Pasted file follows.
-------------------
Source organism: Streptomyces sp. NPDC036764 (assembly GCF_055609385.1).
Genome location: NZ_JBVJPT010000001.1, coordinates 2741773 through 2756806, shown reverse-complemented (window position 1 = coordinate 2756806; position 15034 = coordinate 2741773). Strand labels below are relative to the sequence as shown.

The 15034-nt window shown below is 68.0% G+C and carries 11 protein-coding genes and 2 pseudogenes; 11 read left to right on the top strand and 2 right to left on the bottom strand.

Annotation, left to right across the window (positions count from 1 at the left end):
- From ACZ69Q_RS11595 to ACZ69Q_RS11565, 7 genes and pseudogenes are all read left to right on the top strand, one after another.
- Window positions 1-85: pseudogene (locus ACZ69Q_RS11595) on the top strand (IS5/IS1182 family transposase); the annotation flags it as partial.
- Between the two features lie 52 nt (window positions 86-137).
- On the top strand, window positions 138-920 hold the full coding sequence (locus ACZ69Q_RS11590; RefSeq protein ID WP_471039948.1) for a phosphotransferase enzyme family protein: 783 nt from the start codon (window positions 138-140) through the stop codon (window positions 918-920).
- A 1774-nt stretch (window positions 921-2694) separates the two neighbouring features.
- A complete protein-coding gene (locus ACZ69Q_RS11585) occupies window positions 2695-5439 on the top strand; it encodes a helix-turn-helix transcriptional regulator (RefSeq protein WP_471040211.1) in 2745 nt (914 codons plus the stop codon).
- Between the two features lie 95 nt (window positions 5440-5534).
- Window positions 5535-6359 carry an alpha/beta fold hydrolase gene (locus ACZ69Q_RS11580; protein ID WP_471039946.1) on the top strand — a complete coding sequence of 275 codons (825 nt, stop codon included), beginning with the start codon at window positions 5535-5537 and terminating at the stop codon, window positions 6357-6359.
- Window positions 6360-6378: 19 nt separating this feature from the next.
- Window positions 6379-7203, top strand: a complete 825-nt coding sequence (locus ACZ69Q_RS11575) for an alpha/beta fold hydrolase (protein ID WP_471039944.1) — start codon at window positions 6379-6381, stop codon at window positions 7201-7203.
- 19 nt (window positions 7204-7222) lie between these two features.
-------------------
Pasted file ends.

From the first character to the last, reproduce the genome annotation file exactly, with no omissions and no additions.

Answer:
Source organism: Streptomyces sp. NPDC036764 (assembly GCF_055609385.1).
Genome location: NZ_JBVJPT010000001.1, coordinates 2741773 through 2756806, shown reverse-complemented (window position 1 = coordinate 2756806; position 15034 = coordinate 2741773). Strand labels below are relative to the sequence as shown.

The 15034-nt window shown below is 68.0% G+C and carries 11 protein-coding genes and 2 pseudogenes; 11 read left to right on the top strand and 2 right to left on the bottom strand.

Annotation, left to right across the window (positions count from 1 at the left end):
- From ACZ69Q_RS11595 to ACZ69Q_RS11565, 7 genes and pseudogenes are all read left to right on the top strand, one after another.
- Window positions 1-85: pseudogene (locus ACZ69Q_RS11595) on the top strand (IS5/IS1182 family transposase); the annotation flags it as partial.
- Between the two features lie 52 nt (window positions 86-137).
- On the top strand, window positions 138-920 hold the full coding sequence (locus ACZ69Q_RS11590; RefSeq protein ID WP_471039948.1) for a phosphotransferase enzyme family protein: 783 nt from the start codon (window positions 138-140) through the stop codon (window positions 918-920).
- A 1774-nt stretch (window positions 921-2694) separates the two neighbouring features.
- A complete protein-coding gene (locus ACZ69Q_RS11585) occupies window positions 2695-5439 on the top strand; it encodes a helix-turn-helix transcriptional regulator (RefSeq protein WP_471040211.1) in 2745 nt (914 codons plus the stop codon).
- Between the two features lie 95 nt (window positions 5440-5534).
- Window positions 5535-6359 carry an alpha/beta fold hydrolase gene (locus ACZ69Q_RS11580; protein ID WP_471039946.1) on the top strand — a complete coding sequence of 275 codons (825 nt, stop codon included), beginning with the start codon at window positions 5535-5537 and terminating at the stop codon, window positions 6357-6359.
- Window positions 6360-6378: 19 nt separating this feature from the next.
- Window positions 6379-7203, top strand: a complete 825-nt coding sequence (locus ACZ69Q_RS11575) for an alpha/beta fold hydrolase (protein ID WP_471039944.1) — start codon at window positions 6379-6381, stop codon at window positions 7201-7203.
- 19 nt (window positions 7204-7222) lie between these two features.